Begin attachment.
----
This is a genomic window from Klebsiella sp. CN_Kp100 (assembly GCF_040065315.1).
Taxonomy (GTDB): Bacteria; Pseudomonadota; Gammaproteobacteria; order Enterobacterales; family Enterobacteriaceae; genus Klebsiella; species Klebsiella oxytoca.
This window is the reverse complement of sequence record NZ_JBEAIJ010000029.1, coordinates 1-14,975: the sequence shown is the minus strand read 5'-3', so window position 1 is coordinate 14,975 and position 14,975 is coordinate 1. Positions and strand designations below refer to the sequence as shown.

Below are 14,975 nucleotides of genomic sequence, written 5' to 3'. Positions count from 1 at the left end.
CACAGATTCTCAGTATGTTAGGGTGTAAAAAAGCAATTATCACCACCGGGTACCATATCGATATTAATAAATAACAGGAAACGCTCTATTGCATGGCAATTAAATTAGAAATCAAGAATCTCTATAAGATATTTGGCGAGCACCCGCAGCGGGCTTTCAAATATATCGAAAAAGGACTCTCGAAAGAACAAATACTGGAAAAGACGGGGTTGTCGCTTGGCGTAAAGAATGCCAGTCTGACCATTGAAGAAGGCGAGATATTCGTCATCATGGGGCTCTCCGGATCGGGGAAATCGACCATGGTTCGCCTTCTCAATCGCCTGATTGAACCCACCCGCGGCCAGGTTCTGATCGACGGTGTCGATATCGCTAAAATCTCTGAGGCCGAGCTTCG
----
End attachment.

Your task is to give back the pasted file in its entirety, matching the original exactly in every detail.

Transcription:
This is a genomic window from Klebsiella sp. CN_Kp100 (assembly GCF_040065315.1).
Taxonomy (GTDB): Bacteria; Pseudomonadota; Gammaproteobacteria; order Enterobacterales; family Enterobacteriaceae; genus Klebsiella; species Klebsiella oxytoca.
This window is the reverse complement of sequence record NZ_JBEAIJ010000029.1, coordinates 1-14,975: the sequence shown is the minus strand read 5'-3', so window position 1 is coordinate 14,975 and position 14,975 is coordinate 1. Positions and strand designations below refer to the sequence as shown.

Below are 14,975 nucleotides of genomic sequence, written 5' to 3'. Positions count from 1 at the left end.
CACAGATTCTCAGTATGTTAGGGTGTAAAAAAGCAATTATCACCACCGGGTACCATATCGATATTAATAAATAACAGGAAACGCTCTATTGCATGGCAATTAAATTAGAAATCAAGAATCTCTATAAGATATTTGGCGAGCACCCGCAGCGGGCTTTCAAATATATCGAAAAAGGACTCTCGAAAGAACAAATACTGGAAAAGACGGGGTTGTCGCTTGGCGTAAAGAATGCCAGTCTGACCATTGAAGAAGGCGAGATATTCGTCATCATGGGGCTCTCCGGATCGGGGAAATCGACCATGGTTCGCCTTCTCAATCGCCTGATTGAACCCACCCGCGGCCAGGTTCTGATCGACGGTGTCGATATCGCTAAAATCTCTGAGGCCGAGCTTCG